It is scary, but as each year passes, I see myself becoming more and more

like one of my parents in some regard. You would never ask my father a

question until after he had eaten and I am now just the same. My boss

often laughs about how, when we go to lunch together, I sprint there and

gently stroll back afterwards. I have become Papa O'Mahony!

1pm: Back at my desk. The afternoon is a mix of letter writing, returning

voice mails left from the morning, discussing an account with another

FactSetter in some office around the world or once more visiting clients.

Usually, just after lunch is a good time to grab a meeting with one or two

of the consultants working on an account. Targets are discussed and we set

priorities. If the meeting is a one-to-one, the very first thing I ask is

how they are getting on with me.

This I hope sets our relationship. I need to be able to trust them completely so that we can set tasks together in an honest and frank conversation.

Sometimes I think I should have been called Frank, as at times it would be

most apt. I try to have these meetings regularly and keep them short. We

all know what we have to do. It's a question of knuckling down and getting

the job done.

3pm: Usually my last client visit of the day. I love client meetings

because people are just fascinating.............regardless of their moods.

Everybody in my eyes has a great story in them. Meetings can be on a sales

front, explaining our benefits to the board, decision makers etc.

When selling software, you have to be completely honest. If I promise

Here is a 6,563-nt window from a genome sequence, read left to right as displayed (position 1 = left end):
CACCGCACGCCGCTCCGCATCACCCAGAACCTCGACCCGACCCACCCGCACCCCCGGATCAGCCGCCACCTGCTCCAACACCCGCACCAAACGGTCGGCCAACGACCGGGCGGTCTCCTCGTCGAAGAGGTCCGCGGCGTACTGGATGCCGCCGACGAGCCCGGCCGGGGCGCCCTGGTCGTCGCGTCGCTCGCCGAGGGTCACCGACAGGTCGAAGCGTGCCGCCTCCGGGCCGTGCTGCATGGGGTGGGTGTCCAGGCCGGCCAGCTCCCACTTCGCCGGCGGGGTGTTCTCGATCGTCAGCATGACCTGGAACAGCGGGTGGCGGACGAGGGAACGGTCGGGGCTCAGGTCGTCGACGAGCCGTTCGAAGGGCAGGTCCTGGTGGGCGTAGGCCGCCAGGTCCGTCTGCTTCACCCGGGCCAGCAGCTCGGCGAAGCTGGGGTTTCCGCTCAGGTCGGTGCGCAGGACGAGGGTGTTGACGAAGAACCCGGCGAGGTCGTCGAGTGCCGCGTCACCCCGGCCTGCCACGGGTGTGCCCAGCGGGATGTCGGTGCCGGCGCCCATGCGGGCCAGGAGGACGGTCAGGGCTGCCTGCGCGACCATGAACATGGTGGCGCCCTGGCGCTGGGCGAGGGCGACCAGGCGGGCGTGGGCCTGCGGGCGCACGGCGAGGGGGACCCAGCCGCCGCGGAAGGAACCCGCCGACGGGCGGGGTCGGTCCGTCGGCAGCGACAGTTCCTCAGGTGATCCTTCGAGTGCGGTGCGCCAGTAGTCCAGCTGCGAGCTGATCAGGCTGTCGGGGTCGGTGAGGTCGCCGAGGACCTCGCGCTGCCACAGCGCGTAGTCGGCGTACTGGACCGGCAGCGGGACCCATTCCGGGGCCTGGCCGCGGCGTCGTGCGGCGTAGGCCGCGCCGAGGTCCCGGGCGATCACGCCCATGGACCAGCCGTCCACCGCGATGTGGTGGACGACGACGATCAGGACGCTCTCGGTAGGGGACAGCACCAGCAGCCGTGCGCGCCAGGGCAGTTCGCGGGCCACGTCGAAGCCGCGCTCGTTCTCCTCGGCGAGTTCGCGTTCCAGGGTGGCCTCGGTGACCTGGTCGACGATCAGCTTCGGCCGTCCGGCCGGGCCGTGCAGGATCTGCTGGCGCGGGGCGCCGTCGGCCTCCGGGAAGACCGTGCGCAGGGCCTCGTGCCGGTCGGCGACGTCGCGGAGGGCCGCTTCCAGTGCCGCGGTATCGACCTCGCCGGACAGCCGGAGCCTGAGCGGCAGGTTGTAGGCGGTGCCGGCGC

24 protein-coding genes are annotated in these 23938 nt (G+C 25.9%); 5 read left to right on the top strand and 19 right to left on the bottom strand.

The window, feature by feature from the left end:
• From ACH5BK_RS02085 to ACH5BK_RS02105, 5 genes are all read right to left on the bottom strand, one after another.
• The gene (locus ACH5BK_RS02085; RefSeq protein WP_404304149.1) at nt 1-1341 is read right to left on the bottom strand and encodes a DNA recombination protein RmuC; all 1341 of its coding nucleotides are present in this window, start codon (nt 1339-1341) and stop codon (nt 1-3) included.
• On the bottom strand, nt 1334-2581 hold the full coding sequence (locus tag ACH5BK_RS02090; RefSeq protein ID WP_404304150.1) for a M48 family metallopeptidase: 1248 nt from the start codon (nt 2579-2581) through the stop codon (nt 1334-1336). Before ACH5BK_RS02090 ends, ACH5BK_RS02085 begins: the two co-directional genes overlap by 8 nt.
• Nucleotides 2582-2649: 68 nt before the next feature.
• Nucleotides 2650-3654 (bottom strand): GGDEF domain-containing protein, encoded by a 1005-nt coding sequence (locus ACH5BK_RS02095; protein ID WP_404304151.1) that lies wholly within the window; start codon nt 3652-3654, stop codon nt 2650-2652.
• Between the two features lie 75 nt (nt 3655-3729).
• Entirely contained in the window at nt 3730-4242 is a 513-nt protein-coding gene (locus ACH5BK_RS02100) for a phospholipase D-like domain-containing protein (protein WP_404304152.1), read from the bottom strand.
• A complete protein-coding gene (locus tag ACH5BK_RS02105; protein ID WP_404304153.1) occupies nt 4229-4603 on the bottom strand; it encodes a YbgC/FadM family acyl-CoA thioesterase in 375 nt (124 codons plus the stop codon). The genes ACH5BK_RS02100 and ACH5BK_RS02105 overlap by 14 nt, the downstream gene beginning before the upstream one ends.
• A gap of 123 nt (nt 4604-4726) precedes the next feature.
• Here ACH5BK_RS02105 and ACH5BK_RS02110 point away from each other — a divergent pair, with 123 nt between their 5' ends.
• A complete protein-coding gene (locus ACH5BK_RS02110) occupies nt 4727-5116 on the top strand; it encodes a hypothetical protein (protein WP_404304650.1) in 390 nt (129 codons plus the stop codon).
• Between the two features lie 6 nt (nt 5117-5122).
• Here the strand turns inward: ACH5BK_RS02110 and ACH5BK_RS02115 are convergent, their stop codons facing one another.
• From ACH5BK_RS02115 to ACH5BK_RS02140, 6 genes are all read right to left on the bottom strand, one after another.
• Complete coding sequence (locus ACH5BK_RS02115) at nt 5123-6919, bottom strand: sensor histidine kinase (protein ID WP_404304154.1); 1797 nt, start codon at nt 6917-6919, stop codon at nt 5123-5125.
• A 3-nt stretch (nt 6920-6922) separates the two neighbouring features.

something that we cannot deliver, it is only going to come back and haunt

me. Clients will always find out the truth sooner rather than later.

At times clients are bemused by such openness. I'll always tell them that if

we can do it, we'll do it but if we cannot deliver what they require,

I'll be the first to leave the table and not waste their time any further.

Other meetings are technical: how to get FactSet installed, meeting

network people, software packaging or sitting down with a particular

sector team and setting out their goals for the next six months.

6pm:If I am not needed back in the office for a meeting, I go home and

check my messages from there. Having a router means I can work from home

just as fast as from the office.

The evenings are always varied. In recent months I think my metabolism

has slowed down, resulting in sudden &quotbelly overhang" syndrome. This has

caused the drastic step of joining a gym. I hate it! All those fit people

doing all those silly exercises.

If I'm travelling I make sure to get a hotel without a gym. At times a

little bit of self-delusion is good for you.

11pm: Thankfully, I sleep very well. I usually try and get to bed by 11pm

at the latest. And just as I awake by putting one foot on the floor, I

fall asleep just as quickly as my foot leaves it. Sound asleep before the

head hits the pillow. Bliss again!